Looney Tunes: Back in Action
Film review by: Witney Seibold
I love the Looney Tunes. And Merrie Melodies and Mel Blanc and Carl Stalling and Chuck Jones and Bob Clampett and Tex Avery. The Warner Bros. cartoons produced from the Depression to about 1955 were some of the finest pieces of animation ever put to film. “One Froggy Evening,” the Chuck Jones short about the singing and dancing frog, belongs on lists with “Citizen Kane.” And, thanks to the Gods of Saturday Morning, entire generations were raised on these cartoon shorts. Sadly, Warner Bros. decided to market these characters, invented 60 years ago, until they lost a lot of their magic. They became overexposed. The 1980s saw horrible Daffy Duck/Speedy Gonzalez films that have already been swallowed by history. The 1990s saw the opening (and closing) of Warner Brothers Stores, and the fact that Bugs Bunny was funny was insisted upon until we were brainwashed. The nadir of all this was in 1996, when Bugs Bunny and Porky Pig were placed in a basketball game with Michael Jordan in the truly awful “Space Jam.”
Luckily, with Joe Dante’s new film “Looney Tunes: Back in Action,” we’re given a step to recovery. It’s funny and refreshing and, while a little chaotic and full of the usual shameless self-congratulatory joy that snuck into WB cartoons starting with “Tiny Toon Adventures,” a worthy endeavor in the annals of Looney Tune history.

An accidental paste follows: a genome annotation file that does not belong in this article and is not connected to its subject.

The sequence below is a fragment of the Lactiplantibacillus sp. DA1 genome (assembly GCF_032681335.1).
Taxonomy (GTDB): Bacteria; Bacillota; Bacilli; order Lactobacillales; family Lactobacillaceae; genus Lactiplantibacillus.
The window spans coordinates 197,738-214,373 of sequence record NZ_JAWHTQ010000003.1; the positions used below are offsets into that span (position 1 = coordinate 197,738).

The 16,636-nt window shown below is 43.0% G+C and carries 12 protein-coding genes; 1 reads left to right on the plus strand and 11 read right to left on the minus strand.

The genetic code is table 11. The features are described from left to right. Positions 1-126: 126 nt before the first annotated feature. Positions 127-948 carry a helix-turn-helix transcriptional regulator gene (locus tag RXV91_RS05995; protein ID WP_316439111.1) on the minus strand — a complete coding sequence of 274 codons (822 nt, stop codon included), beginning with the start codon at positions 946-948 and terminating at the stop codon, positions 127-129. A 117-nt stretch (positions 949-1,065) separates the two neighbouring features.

The story is set in a universe where the cartoon stars are actors on the WB lot, and interact with real humans á la Roger Rabbit. Brendan Fraser plays DJ Drake, Brendan Fraser’s stunt double who must rescue his super-spy father (none other than Timothy Dalton) from the clutches of the wicked head of Acme, Mr. Chairman (Steve Martin, lovingly hamming it up again; He may be a serious playwright these days, but I still love his goofballs). Jenna Elfman, a stuffy executive, is along for the ride. Bunny and Duck play themselves, and race about the screen in wonderful old-fashioned energy.
Some of the sequences along the way are brilliant, and when, Tex Avery style, the characters race through the paintings in the Louvre, taking on the painting styles of each artist. Fudd in pointillism is not to be missed. The writer, Larry Doyle, having worked on “Beavis and Butt-Head” and “The Simpsons,” knows his cartoons, and has a thick and rich sense of irony that helps keep the characters afloat. Bugs and Daffy know their history as well as the audience, and it helps that they play with it.
It’s not a great film by any means; it has its share of low humor, and many of the jokes are strained, but it’s fun and, like I said, the right step.